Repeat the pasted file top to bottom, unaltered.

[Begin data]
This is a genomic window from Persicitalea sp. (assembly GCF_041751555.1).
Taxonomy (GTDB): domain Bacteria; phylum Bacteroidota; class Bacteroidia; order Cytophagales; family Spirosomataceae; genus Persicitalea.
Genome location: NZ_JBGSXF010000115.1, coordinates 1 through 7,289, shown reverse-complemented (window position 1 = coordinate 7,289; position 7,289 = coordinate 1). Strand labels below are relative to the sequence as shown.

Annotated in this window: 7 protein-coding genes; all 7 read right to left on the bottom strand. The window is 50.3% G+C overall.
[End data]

This is a genomic window from Persicitalea sp. (assembly GCF_041751555.1).
Taxonomy (GTDB): domain Bacteria; phylum Bacteroidota; class Bacteroidia; order Cytophagales; family Spirosomataceae; genus Persicitalea.
Genome location: NZ_JBGSXF010000115.1, coordinates 1 through 7,289, shown reverse-complemented (window position 1 = coordinate 7,289; position 7,289 = coordinate 1). Strand labels below are relative to the sequence as shown.

Annotated in this window: 7 protein-coding genes; all 7 read right to left on the bottom strand. The window is 50.3% G+C overall.